China, India bring the big guns in Ladakh standoff

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DM Monitoring

NEW DELHI: Both the Indian and Chinese armies continued to stand their ground in eastern Ladakh, with both sides bringing in the big guns and heavy machinery at the disputed territory.
The report states that the Indian Army is doing the same and deploying additional troops along with heavy machinery at the border. Sources said the Indian Army plans to keep on matching China’s aggressive posturing till its troops receded from Pangong Tso, Galwan Valley and other areas.
The same report said that the Indian Air Force is keeping a keen eye on the evolving situation through aerial surveillance.
India blames China for escalating tensions by crossing over into its territory
India claims Chinese troops aggravated tensions by moving into the Pangong Tso and Galwan Valley areas earlier this month. India says the Chinese Army has bolstered its presence in Demchok and Daulat Beg Oldie areas as well where disputes are known to take place between the two sides.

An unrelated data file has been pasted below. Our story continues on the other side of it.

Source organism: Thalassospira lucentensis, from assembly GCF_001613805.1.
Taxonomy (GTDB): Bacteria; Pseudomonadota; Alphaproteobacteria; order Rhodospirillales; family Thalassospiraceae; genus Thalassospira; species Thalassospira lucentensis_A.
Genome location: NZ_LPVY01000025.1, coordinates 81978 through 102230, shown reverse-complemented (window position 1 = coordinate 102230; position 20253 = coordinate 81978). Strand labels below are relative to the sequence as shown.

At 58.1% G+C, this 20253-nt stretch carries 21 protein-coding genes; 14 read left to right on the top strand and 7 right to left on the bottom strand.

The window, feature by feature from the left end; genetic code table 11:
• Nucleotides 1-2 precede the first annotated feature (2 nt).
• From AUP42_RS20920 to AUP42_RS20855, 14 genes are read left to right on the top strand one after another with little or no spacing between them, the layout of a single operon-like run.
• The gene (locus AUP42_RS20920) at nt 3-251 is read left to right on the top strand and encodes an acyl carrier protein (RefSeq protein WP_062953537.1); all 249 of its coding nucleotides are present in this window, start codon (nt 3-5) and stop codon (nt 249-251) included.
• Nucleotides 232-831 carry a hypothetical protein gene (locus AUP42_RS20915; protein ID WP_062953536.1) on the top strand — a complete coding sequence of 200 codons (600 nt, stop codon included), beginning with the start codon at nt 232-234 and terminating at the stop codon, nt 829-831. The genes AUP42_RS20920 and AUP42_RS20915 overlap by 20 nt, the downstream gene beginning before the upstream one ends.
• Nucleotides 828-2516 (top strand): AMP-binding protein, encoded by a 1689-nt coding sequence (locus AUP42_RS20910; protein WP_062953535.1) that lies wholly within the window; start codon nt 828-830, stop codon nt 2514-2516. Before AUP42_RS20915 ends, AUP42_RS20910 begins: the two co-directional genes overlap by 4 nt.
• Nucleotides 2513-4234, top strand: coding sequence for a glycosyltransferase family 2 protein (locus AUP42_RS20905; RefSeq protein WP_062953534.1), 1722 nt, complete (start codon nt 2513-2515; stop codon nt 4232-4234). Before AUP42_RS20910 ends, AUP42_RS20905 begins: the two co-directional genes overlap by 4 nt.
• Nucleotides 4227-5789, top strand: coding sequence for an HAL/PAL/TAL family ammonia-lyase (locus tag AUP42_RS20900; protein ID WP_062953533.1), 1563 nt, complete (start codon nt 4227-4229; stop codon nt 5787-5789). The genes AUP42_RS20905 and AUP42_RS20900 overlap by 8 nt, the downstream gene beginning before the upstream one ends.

On May 6, the troops from both sides clashed and hurled stones at each other, which also injured several other people.
There have been long-running border tensions between the nuclear-armed neighbours, with a bitter war fought over India´s northeastern-most state of Arunachal Pradesh in 1962.
“Aggressive behaviour by the two sides resulted in minor injuries to troops. It was stone-throwing and arguments that ended in a fistfight,” Indian Army Eastern Command spokesman Mandeep Hooda had told on May 10.
The “stand-off” at Naku La sector near the 15,000-feet (4,572-metre) Nathu La crossing in the northeastern state of Sikkim — which borders Bhutan, Nepal and China was later resolved after “dialogue and interaction” at a local level, Hooda had revealed.
“Temporary and short duration face-offs between border-guarding troops do occur as boundaries are not resolved,” he had said.
Some 150 soldiers were involved in the face-off, the Press Trust of India had reported.
Earlier, Defence Minister Rajnath Singh on Saturday said bilateral talks were on at military and diplomatic levels with China to resolve the row. The trigger for the face-off was China’s opposition to India laying a key road in the finger area around Pangong Tso Lake, besides construction of another road connecting Darbuk-Shayok-Daulat Beg Oldie road in Galwan Valley.
The sources said China was also laying a road in the finger area, which is not acceptable to India.
The sources said military reinforcements including troops, vehicles and artillery guns were sent to eastern Ladakh by the Indian Army to shore up its presence in the areas where Chinese soldiers were resorting to aggressive posturing.
The situation in eastern Ladakh deteriorated after around 250 Chinese and Indian soldiers were engaged in a face-off on May 5, which spilled over to the next day before the two sides agreed to “disengage”.